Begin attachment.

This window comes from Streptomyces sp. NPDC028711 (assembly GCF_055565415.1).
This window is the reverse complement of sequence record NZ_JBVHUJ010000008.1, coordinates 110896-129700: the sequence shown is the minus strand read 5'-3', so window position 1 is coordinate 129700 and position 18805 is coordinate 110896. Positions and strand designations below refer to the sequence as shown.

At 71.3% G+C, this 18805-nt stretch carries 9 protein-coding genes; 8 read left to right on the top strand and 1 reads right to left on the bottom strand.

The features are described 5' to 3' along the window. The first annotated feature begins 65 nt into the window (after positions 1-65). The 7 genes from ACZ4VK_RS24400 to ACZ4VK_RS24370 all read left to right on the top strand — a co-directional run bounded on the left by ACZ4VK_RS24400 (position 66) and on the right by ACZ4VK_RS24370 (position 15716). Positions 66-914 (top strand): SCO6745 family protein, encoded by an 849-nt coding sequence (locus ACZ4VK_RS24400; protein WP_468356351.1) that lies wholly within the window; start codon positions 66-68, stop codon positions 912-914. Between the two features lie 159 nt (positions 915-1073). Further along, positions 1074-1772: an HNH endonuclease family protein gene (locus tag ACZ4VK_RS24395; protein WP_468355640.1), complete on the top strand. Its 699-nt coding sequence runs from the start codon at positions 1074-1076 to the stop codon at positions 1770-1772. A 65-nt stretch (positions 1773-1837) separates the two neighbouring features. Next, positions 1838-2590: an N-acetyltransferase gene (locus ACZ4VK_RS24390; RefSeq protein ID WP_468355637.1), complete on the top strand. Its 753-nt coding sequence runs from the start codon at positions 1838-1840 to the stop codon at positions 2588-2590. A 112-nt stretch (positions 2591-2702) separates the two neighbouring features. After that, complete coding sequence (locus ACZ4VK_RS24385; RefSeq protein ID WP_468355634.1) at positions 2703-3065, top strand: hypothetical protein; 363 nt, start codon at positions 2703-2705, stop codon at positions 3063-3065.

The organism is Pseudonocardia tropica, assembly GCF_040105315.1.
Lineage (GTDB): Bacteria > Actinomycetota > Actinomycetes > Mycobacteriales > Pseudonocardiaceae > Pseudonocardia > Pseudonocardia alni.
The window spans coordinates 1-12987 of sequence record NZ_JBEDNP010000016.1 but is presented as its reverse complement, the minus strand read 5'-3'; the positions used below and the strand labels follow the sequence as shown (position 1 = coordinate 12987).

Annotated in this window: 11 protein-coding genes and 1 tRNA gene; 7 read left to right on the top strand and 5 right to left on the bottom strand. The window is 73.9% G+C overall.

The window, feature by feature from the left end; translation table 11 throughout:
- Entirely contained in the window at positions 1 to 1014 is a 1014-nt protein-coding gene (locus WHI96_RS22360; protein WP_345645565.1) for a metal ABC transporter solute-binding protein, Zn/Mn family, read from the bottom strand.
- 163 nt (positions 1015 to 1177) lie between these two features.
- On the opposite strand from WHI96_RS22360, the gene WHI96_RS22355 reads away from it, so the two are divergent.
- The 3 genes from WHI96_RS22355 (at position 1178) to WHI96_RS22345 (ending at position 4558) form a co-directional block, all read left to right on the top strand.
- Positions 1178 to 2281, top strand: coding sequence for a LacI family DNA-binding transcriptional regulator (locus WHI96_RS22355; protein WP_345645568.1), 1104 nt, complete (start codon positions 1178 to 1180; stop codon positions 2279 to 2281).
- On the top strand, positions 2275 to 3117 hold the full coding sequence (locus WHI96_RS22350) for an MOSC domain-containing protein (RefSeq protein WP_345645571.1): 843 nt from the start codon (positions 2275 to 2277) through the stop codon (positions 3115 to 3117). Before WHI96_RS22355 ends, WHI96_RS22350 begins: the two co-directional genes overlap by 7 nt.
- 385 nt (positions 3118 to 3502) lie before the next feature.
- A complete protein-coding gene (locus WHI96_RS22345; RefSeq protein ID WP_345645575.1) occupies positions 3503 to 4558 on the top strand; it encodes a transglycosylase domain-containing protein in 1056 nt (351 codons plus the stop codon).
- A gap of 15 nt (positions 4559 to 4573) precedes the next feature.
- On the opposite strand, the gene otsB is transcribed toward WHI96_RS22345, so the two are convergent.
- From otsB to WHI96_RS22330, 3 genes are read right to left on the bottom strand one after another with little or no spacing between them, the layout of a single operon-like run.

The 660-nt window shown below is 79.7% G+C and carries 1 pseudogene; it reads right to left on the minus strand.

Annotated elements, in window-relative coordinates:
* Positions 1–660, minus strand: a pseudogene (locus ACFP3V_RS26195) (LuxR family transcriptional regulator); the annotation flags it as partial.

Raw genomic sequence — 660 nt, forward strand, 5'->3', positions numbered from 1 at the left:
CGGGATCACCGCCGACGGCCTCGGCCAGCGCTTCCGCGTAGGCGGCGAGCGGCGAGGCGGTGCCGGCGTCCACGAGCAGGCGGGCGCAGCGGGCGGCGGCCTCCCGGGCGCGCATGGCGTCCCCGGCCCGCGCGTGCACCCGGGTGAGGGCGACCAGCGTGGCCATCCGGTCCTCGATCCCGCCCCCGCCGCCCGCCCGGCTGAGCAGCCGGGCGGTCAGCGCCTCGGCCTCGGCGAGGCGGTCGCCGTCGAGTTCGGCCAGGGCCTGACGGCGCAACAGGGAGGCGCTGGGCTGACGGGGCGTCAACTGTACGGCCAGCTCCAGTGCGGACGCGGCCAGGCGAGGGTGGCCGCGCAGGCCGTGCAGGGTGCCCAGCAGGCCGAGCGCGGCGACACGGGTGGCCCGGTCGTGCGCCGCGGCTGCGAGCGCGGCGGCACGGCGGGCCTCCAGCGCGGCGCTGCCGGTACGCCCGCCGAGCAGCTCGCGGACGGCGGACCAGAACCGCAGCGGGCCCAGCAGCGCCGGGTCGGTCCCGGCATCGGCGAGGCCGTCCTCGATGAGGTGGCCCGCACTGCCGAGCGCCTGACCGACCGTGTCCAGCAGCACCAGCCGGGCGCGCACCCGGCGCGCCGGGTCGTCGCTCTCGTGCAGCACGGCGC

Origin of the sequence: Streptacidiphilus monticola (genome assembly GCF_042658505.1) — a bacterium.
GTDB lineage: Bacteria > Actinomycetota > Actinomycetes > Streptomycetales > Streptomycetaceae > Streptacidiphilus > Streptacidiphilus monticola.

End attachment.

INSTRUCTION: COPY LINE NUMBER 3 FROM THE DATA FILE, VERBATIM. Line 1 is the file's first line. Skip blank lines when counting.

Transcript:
At 71.3% G+C, this 18805-nt stretch carries 9 protein-coding genes; 8 read left to right on the top strand and 1 reads right to left on the bottom strand.